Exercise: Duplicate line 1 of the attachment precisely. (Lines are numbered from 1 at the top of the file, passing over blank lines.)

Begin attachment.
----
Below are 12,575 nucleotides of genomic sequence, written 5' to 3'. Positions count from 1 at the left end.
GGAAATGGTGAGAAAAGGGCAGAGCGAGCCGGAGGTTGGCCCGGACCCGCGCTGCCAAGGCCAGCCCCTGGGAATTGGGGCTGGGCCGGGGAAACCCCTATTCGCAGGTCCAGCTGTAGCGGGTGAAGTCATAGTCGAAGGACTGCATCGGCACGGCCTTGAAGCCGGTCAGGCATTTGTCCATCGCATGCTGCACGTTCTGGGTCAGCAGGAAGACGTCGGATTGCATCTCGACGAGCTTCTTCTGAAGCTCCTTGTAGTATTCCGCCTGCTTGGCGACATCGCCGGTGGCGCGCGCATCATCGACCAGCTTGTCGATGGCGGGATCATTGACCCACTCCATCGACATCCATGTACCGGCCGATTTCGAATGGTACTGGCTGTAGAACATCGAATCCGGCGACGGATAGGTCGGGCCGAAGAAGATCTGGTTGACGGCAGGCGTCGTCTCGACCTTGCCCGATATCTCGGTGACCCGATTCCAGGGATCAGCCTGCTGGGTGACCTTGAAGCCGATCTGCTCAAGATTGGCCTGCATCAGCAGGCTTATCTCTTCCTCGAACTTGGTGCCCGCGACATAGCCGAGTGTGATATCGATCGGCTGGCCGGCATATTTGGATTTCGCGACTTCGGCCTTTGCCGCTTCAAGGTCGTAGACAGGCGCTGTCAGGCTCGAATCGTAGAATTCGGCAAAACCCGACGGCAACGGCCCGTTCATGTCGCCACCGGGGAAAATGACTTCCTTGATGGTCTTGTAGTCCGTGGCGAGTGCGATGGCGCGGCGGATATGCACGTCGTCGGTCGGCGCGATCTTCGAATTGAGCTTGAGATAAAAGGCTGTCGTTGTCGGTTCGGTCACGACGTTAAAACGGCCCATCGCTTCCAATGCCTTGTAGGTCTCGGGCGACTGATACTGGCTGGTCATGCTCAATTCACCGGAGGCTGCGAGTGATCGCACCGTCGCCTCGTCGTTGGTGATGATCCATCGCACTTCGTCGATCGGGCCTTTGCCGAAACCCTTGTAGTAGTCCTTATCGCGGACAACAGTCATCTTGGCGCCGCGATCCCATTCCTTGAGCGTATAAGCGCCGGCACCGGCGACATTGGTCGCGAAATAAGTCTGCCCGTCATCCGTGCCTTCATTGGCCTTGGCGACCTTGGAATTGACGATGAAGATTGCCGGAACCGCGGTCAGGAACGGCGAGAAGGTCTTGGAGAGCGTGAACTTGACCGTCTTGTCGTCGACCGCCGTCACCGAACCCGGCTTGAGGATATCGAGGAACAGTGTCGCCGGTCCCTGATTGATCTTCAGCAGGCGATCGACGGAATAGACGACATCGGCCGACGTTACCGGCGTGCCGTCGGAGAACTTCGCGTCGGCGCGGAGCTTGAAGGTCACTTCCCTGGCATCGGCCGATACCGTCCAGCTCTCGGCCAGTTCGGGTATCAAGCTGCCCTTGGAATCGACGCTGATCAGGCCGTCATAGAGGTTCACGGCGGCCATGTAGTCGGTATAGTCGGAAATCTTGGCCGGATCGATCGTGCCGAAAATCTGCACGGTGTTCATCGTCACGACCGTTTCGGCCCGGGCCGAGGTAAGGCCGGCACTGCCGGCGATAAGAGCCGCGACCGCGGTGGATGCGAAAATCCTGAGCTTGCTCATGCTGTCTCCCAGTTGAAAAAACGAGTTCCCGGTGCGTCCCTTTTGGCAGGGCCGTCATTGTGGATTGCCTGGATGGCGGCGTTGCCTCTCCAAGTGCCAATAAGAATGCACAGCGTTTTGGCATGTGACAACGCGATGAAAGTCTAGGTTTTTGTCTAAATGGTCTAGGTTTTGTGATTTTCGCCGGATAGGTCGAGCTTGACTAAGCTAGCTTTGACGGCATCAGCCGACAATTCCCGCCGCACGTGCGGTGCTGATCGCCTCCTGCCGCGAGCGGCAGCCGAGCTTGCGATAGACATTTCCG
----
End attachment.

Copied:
Below are 12,575 nucleotides of genomic sequence, written 5' to 3'. Positions count from 1 at the left end.